SSuite My Money Portable is a "simple to use personal finance manager that is also portable. SSuite Office - My Money – Portable is a cross-platform utility that allows users to keep an eye on their accounts, income and expenses, and to generate financial reports. New accounts can be added by specifying the type and balance, and you can give details about transactions, such as description, date and amount. Thanks to its built-in search engine, you can quickly find the accounts in the list; they can be edited or deleted. Furthermore, it is possible to specify the income description, date and amount, as well as provide information about the inter-account transfers and expenses. SSuite Office - My Money – Portable allows users to create financial reports by selecting a report type and fields that are included (account number, type and balance), specifying the report title, number of columns on each page and page orientation (portrait or landscape), and picking the font style" (OS:Windows All [32-Bit/64-Bit])

The free trial of TaxSlayer Books is a "complete, online accounting software for your small business needs. Includes payroll, and bookkeeping software." It also "allows you to import bookkeeping information from Quickbooks, making setup a snap" (OS: Windows XP, Vista)

Tomboy is a "desktop note-taking application" that is "simple and easy to use, but with potential to help you organize the ideas and information you deal with every day" (OS: Linux, Unix, Windows, and Mac OS X)

Tonido "allows you to set up and run your own personal cloud storage" (OS: Linux, Mac OS X 10.5 or later, Windows 2000, Windows 7 [32 bit], Windows 7 [64 bit], Windows 8, Windows Vista [32 bit], Windows Vista [64 bit)], Windows XP)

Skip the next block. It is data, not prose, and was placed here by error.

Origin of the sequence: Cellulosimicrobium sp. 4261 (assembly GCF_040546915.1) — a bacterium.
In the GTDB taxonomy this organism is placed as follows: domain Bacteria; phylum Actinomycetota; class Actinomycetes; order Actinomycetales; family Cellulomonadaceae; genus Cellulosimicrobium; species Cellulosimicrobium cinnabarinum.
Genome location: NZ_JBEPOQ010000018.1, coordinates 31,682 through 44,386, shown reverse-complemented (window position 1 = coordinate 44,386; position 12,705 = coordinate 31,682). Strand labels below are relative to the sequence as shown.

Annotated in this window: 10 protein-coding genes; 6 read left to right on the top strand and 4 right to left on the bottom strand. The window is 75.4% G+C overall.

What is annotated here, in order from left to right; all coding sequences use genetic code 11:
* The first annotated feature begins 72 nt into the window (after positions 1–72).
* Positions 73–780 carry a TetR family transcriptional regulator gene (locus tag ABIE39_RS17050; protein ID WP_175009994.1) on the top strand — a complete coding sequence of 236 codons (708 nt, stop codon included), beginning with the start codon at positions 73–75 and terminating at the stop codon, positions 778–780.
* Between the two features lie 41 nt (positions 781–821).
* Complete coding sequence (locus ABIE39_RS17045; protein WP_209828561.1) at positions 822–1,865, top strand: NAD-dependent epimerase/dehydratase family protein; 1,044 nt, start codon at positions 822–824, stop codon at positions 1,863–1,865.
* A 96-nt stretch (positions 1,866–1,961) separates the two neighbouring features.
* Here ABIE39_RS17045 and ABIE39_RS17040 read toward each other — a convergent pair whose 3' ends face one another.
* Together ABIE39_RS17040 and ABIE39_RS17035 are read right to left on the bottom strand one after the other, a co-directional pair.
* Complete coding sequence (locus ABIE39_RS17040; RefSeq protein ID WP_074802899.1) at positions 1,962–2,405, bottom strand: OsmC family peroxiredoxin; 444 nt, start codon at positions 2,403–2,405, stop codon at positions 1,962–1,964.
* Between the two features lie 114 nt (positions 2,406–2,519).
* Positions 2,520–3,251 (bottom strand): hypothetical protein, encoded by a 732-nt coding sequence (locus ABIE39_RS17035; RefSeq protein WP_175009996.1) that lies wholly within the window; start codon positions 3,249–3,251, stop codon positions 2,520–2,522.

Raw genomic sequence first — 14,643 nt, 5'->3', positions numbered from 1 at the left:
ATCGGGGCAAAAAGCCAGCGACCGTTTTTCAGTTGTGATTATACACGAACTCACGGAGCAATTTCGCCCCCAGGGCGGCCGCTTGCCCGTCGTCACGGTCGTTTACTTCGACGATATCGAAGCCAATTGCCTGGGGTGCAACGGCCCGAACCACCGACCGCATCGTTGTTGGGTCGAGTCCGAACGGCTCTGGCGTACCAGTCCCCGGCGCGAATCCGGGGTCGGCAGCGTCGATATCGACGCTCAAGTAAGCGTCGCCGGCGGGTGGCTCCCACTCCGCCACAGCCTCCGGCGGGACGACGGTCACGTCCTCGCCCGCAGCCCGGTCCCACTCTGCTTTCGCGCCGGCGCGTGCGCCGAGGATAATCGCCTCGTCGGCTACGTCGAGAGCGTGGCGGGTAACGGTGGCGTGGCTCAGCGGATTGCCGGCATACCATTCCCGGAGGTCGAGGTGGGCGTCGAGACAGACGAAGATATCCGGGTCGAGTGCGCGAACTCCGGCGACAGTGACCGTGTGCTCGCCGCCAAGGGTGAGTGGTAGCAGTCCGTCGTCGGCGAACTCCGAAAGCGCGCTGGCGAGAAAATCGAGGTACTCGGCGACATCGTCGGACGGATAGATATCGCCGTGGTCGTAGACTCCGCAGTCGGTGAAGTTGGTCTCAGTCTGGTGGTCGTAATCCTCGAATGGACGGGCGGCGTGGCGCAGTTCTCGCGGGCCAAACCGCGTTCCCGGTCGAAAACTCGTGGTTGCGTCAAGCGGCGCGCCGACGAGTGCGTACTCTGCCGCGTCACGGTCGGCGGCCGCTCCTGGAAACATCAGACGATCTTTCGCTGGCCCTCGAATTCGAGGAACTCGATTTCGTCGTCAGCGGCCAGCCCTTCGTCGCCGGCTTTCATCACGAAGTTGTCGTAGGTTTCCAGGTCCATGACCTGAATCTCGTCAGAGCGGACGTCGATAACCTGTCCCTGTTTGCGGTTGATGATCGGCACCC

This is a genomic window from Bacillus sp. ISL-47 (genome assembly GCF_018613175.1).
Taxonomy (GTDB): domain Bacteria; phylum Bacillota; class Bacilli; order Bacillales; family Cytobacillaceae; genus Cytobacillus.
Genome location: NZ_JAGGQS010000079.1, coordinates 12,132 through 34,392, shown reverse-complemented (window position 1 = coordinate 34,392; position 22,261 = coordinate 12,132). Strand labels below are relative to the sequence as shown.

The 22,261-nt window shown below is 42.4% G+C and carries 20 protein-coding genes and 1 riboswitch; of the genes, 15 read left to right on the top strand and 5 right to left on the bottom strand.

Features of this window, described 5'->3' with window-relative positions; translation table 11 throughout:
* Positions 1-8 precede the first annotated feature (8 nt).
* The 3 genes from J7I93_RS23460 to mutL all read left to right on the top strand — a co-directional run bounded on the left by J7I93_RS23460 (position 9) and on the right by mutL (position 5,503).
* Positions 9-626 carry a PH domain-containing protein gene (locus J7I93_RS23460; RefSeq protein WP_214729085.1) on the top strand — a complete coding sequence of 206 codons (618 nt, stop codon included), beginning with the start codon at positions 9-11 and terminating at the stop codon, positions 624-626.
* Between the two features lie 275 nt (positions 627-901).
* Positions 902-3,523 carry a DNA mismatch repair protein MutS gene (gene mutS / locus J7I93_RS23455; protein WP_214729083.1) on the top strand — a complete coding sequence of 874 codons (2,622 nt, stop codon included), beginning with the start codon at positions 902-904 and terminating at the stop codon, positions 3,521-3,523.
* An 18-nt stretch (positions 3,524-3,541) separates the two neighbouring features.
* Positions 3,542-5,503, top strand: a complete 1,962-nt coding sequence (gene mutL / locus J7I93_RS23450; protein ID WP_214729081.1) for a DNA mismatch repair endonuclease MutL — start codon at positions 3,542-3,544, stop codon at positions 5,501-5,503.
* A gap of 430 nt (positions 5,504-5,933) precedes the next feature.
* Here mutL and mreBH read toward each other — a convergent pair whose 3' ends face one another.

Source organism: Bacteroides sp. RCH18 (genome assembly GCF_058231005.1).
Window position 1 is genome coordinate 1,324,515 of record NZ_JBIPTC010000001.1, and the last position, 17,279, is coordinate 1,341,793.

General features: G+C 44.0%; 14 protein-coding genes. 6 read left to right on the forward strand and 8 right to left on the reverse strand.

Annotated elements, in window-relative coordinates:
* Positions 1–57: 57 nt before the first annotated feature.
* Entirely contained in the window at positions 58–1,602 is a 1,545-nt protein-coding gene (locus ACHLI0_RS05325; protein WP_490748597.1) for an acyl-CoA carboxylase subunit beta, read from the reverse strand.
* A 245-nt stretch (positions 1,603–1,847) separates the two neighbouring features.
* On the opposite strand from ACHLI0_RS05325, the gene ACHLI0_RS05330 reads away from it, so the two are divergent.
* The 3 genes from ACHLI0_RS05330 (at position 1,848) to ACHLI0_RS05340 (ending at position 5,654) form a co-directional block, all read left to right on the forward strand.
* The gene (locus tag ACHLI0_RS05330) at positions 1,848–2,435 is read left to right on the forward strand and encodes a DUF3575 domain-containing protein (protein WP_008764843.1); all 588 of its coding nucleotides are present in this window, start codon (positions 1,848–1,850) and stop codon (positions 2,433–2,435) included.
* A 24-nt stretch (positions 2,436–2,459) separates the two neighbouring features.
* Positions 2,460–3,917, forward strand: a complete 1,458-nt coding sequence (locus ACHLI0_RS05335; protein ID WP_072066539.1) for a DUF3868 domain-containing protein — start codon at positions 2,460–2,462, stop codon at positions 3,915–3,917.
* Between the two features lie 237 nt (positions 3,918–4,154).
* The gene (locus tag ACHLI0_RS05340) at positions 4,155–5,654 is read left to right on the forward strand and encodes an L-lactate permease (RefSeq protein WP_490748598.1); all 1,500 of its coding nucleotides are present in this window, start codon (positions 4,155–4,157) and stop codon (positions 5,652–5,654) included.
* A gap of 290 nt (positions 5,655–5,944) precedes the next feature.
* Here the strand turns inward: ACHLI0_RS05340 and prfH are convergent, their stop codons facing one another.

Sunday, February 16, 2014

Sub Op

Weird Bard Press has an open call for their upcoming Torn Pages antho: "Given the title, Torn Pages, the ideal submission will deal in issues such as religion in the science classroom, censorship, historical revisionism, chilling effect, book (media) burning, net neutrality, or Orwellian concepts like Newspeak and Thoughtcrime. Watching the recent Nye/Ham debate we were reminded of Burrough's assertion that language is a virus. Think books. Think classroom. Think logical fallacies, partisan politics, and education standards in the balance. Acceptable as well are stories related to a real-life wrong so great or insidious that the issue must be told, though it may not relate directly to books or the classroom, such as abuses of political or social power. Pussy Riot, Occupy, or Anonymous may be good starting points, but refrain from propaganda for or against any one of these. Inherent in this project is an interest in stories from under-represented points of view, be they ethnic, gender, cultural, sexual orientation, or others we have not considered. The person who comes from what they perceive as a mundane background may have an equally important story to tell." Length: 1-5K; Payment: 2¢/word. No reprints, electronic submissions only, see guidelines for more details. Reading period opens March 1st, 2013; do not submit before that date. Deadline: March 31st, 2014 or when filled.

Saturday, February 15, 2014

Unlikely Inspiration

I like to reward myself for finishing difficult projects, and most often I gravitate toward something that I love but don't indulge in too often. Some examples would be art supplies, fabric, or other such materials with which I can experiment but that I have no particular purpose in mind. It might seem strange that I celebrate completing work with more work, but it's really more like play. It also helps refill the well to do these things, so that when I do tackle the next project for work I feel creatively rested, if that makes sense.